Monday, October 20

Making Halupki

I love love love, and did I mention that I love, making my family's recipes? I remember my Gram making halupki, I remember it from block parties (street carnivals) and other assorted events. I don't know that I liked it when I was growing up - if I call my Mother to tell her I'm making it she makes funny noises or if she's here she looks at me funny - but I love it now. I just don't make it as often.

Luckily for me, I have some amazing friends who are willing to try just about anything once. And when I explained what it is to them, they were excited! So on Friday, we had a dinner together. Here's the cooking part:

Steam 1 large head of cabbage in 2" of water until you can easily peel the leaves back.
(Note: They get super hot, obviously, so don't forget about this like me and be careful!)

While the cabbage is steaming, bring 1/2 cup rice and 1 cup water to a boil, and then set aside. You want it to be only half-cooked so it'll cook the rest of the way later.

Take 2 pounds ground beef, salt, pepper, and 2 eggs and combine, using a fork so the mix stays loose. (See? There was a reason the fork is in the picture.) Optionally, you can add 1 diced onion, and 1/4 lb of bacon. I had neither on hand and prefer the simpler taste anyhow.

Add the rice in to the beef mixture and mix it all up - again with the fork to keep it loose.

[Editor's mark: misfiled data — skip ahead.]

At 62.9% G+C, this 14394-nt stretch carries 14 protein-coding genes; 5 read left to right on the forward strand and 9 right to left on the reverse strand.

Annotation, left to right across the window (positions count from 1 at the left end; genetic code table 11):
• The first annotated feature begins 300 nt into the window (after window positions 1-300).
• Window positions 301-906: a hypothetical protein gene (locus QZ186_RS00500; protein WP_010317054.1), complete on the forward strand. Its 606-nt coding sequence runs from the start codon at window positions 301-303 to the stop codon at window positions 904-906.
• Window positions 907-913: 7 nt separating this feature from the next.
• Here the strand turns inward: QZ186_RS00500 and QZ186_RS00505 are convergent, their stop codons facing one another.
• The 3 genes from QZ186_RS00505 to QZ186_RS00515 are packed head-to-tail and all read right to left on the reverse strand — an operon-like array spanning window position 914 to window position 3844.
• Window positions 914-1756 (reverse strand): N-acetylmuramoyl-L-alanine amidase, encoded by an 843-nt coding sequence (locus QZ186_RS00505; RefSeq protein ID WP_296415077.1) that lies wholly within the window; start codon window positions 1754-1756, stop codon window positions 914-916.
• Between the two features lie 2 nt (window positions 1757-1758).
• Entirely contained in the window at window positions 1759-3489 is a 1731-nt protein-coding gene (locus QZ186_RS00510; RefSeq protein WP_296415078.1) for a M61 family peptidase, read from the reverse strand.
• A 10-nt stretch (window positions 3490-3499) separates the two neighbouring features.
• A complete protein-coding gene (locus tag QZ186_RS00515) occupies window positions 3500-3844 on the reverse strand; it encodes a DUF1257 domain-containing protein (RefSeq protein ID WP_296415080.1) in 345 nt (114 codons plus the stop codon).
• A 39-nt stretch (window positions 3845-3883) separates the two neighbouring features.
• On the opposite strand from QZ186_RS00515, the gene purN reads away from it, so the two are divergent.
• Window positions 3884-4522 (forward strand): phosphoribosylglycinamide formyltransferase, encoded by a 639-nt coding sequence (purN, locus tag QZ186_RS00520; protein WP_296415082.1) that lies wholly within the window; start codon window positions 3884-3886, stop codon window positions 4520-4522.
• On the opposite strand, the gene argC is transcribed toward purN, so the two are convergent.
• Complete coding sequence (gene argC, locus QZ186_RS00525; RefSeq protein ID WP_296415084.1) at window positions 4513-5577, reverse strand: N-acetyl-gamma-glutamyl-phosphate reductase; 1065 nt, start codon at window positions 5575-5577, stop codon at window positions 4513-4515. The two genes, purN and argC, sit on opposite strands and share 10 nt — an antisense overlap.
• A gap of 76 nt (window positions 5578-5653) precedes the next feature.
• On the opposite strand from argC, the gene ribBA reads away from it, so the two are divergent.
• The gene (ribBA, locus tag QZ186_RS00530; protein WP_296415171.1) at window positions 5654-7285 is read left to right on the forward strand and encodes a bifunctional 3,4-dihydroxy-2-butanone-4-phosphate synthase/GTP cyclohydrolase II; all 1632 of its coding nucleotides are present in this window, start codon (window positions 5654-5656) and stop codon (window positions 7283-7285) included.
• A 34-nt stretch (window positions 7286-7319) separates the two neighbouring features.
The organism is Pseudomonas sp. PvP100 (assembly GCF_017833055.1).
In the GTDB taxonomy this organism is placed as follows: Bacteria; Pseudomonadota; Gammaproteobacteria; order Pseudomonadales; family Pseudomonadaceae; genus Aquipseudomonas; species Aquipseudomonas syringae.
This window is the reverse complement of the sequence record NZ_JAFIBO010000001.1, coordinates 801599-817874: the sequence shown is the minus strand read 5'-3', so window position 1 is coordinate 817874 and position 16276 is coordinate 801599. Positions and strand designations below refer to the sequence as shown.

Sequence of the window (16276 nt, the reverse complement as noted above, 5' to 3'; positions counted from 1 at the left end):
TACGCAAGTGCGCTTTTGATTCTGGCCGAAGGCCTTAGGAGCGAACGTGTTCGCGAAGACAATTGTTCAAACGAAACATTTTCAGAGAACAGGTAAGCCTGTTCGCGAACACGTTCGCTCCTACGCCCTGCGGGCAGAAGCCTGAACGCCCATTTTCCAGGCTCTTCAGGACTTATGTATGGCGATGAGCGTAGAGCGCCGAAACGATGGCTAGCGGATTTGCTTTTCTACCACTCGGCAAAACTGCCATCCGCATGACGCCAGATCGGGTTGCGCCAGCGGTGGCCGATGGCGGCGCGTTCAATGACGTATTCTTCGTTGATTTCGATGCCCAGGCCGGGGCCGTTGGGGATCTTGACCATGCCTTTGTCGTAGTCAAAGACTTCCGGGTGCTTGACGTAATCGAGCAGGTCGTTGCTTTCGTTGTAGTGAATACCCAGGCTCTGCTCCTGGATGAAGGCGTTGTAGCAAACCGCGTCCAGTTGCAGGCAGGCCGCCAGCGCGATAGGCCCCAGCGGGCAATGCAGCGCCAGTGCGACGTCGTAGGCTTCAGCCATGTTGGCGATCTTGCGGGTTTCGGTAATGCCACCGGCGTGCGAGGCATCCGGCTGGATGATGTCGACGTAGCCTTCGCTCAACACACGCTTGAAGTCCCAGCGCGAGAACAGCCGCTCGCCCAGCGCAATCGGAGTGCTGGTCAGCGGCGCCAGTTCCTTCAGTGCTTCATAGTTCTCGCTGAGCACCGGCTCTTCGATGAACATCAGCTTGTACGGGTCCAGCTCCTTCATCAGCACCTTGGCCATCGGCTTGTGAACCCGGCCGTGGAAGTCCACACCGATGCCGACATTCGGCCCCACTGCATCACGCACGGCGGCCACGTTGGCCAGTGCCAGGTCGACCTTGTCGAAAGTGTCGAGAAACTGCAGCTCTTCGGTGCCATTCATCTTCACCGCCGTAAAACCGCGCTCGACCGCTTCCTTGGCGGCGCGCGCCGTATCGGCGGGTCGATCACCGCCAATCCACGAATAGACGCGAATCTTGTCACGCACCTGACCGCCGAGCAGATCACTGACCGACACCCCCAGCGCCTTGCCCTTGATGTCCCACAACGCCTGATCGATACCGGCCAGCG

Make your assembly line. Meat mix, cabbage (I started pulling some leaves off to have them ready), and your cooking pot. I used the same pot I steamed the cabbage in.

Put 2 Tbsp of the meat mix on the cabbage leaf, and wrap it up - easy peasy, lemon squeezie! (No, there are no lemons in this recipe. It's just a cute saying.) Then start laying them in the pot, seam side down. Keep rolling until the leaves are too small or you run out of meat. If you run out of leaves first, don't worry. Just make little beef patties and put them on top of all the rolls.

Mix 2 small cans of tomato sauce (or if you're like me, one very large can of tomato soup) with 2 Tbsp of vinegar. Then pour over top of your lovely wee pile of halupkis.

Put that bad boy on the stove and cook it slowly for 1 1/2 hours. Or, again, if you're like me, get to making this around noon and let it cook until you're ready to eat. I'm paranoid and like the extra hour or two assurance that it's thoroughly cooked.

I would have photos of the finished product on the plate, but uhh... well, they got eaten too quickly for me to get any pics! Besides, once it hit my plate, I was too busy drooling and scarfing them down to worry about taking photos.

Just trust me - they're super yummy.

1 comment:

  1. My husband's family is Polish. We love Halupki but don't make it very often. His mom's recipe is a little different from this but the essentials are all there. You've got me thinking that maybe we should make this a bit more often! :)